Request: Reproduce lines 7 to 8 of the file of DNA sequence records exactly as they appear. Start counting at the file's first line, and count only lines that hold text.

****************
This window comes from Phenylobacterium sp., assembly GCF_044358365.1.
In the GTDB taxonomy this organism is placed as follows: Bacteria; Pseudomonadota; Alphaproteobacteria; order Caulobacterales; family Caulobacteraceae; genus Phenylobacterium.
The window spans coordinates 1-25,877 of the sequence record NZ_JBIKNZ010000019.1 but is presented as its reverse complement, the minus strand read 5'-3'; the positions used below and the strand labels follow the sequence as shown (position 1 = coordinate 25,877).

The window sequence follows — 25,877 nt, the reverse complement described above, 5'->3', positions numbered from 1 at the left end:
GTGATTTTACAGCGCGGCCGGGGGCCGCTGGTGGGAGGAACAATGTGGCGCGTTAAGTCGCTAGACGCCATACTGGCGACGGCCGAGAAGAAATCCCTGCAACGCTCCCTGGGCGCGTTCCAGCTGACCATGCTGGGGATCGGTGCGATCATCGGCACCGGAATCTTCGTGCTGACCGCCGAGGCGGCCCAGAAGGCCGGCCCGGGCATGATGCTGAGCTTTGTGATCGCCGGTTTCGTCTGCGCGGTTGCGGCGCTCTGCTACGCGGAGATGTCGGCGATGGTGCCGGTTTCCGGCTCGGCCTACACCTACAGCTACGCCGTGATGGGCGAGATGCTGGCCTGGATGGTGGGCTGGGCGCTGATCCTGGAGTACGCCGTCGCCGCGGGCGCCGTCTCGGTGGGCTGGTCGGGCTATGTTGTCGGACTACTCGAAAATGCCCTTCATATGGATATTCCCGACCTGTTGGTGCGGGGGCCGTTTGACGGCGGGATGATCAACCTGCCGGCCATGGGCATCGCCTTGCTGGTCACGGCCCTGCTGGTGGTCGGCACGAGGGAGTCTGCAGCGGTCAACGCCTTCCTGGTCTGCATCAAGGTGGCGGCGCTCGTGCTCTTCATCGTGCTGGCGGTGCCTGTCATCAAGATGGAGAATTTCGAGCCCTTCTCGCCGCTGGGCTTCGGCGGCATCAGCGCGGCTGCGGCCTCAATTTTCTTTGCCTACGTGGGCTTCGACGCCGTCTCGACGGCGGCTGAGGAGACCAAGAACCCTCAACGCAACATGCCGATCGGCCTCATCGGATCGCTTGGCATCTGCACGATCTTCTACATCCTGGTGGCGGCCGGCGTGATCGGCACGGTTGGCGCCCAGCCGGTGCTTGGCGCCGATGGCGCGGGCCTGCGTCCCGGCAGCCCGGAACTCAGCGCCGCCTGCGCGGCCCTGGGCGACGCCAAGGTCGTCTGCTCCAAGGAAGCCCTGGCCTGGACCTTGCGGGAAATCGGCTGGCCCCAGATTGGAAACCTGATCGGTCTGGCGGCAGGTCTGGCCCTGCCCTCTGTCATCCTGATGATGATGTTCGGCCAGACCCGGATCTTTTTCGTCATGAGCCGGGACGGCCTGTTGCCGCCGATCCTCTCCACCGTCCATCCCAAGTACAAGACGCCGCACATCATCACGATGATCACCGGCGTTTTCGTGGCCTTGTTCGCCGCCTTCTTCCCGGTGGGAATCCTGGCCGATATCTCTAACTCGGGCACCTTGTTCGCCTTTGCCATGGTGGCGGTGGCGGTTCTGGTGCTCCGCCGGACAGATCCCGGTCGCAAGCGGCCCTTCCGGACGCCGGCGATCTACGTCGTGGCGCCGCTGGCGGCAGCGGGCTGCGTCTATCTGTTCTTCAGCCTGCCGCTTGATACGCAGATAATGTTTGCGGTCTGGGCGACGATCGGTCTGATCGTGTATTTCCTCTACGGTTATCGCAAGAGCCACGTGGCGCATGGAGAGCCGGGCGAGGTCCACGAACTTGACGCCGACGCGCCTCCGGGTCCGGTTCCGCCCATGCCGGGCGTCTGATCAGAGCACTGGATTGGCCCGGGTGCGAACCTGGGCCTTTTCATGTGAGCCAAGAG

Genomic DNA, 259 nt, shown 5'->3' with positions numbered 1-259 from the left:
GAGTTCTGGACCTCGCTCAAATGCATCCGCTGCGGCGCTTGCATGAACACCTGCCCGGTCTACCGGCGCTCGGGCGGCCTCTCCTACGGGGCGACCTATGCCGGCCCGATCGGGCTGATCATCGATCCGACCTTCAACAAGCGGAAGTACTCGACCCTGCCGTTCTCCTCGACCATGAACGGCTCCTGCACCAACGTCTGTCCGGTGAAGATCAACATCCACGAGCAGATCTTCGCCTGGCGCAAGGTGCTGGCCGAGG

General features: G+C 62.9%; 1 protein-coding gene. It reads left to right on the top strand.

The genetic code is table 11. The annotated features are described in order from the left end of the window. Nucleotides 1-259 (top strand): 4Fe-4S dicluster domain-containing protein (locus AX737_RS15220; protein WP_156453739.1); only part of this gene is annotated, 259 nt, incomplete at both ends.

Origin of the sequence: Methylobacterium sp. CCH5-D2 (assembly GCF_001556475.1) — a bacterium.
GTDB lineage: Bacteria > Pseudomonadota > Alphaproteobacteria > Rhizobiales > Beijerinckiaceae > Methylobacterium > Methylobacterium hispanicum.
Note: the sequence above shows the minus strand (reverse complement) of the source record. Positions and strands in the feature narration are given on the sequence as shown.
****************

GAGTTCTGGACCTCGCTCAAATGCATCCGCTGCGGCGCTTGCATGAACACCTGCCCGGTCTACCGGCGCTCGGGCGGCCTCTCCTACGGGGCGACCTATGCCGGCCCGATCGGGCTGATCATCGATCCGACCTTCAACAAGCGGAAGTACTCGACCCTGCCGTTCTCCTCGACCATGAACGGCTCCTGCACCAACGTCTGTCCGGTGAAGATCAACATCCACGAGCAGATCTTCGCCTGGCGCAAGGTGCTGGCCGAGG

General features: G+C 62.9%; 1 protein-coding gene. It reads left to right on the top strand.